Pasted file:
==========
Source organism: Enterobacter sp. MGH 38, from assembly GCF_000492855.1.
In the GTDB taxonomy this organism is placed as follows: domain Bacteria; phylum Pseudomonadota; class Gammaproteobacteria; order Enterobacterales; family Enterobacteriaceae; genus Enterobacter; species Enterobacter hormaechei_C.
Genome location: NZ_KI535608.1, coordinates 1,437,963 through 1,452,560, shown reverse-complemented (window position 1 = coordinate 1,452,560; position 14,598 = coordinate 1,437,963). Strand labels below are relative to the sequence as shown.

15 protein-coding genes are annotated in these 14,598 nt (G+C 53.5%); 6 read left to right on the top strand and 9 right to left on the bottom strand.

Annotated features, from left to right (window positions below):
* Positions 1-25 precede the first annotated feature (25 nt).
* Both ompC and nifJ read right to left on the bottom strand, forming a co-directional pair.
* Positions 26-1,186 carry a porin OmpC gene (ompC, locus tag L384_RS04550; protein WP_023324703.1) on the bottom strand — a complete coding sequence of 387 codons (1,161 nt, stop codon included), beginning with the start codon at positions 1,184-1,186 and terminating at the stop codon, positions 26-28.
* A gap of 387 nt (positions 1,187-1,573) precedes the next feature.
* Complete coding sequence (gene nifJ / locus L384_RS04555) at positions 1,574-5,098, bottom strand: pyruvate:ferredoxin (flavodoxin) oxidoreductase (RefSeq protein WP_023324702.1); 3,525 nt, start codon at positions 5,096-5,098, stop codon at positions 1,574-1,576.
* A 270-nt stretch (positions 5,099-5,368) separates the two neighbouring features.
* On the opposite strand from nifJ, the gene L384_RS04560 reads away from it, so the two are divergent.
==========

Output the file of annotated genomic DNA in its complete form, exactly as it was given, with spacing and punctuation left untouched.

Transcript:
Source organism: Enterobacter sp. MGH 38, from assembly GCF_000492855.1.
In the GTDB taxonomy this organism is placed as follows: domain Bacteria; phylum Pseudomonadota; class Gammaproteobacteria; order Enterobacterales; family Enterobacteriaceae; genus Enterobacter; species Enterobacter hormaechei_C.
Genome location: NZ_KI535608.1, coordinates 1,437,963 through 1,452,560, shown reverse-complemented (window position 1 = coordinate 1,452,560; position 14,598 = coordinate 1,437,963). Strand labels below are relative to the sequence as shown.

15 protein-coding genes are annotated in these 14,598 nt (G+C 53.5%); 6 read left to right on the top strand and 9 right to left on the bottom strand.

Annotated features, from left to right (window positions below):
* Positions 1-25 precede the first annotated feature (25 nt).
* Both ompC and nifJ read right to left on the bottom strand, forming a co-directional pair.
* Positions 26-1,186 carry a porin OmpC gene (ompC, locus tag L384_RS04550; protein WP_023324703.1) on the bottom strand — a complete coding sequence of 387 codons (1,161 nt, stop codon included), beginning with the start codon at positions 1,184-1,186 and terminating at the stop codon, positions 26-28.
* A gap of 387 nt (positions 1,187-1,573) precedes the next feature.
* Complete coding sequence (gene nifJ / locus L384_RS04555) at positions 1,574-5,098, bottom strand: pyruvate:ferredoxin (flavodoxin) oxidoreductase (RefSeq protein WP_023324702.1); 3,525 nt, start codon at positions 5,096-5,098, stop codon at positions 1,574-1,576.
* A 270-nt stretch (positions 5,099-5,368) separates the two neighbouring features.
* On the opposite strand from nifJ, the gene L384_RS04560 reads away from it, so the two are divergent.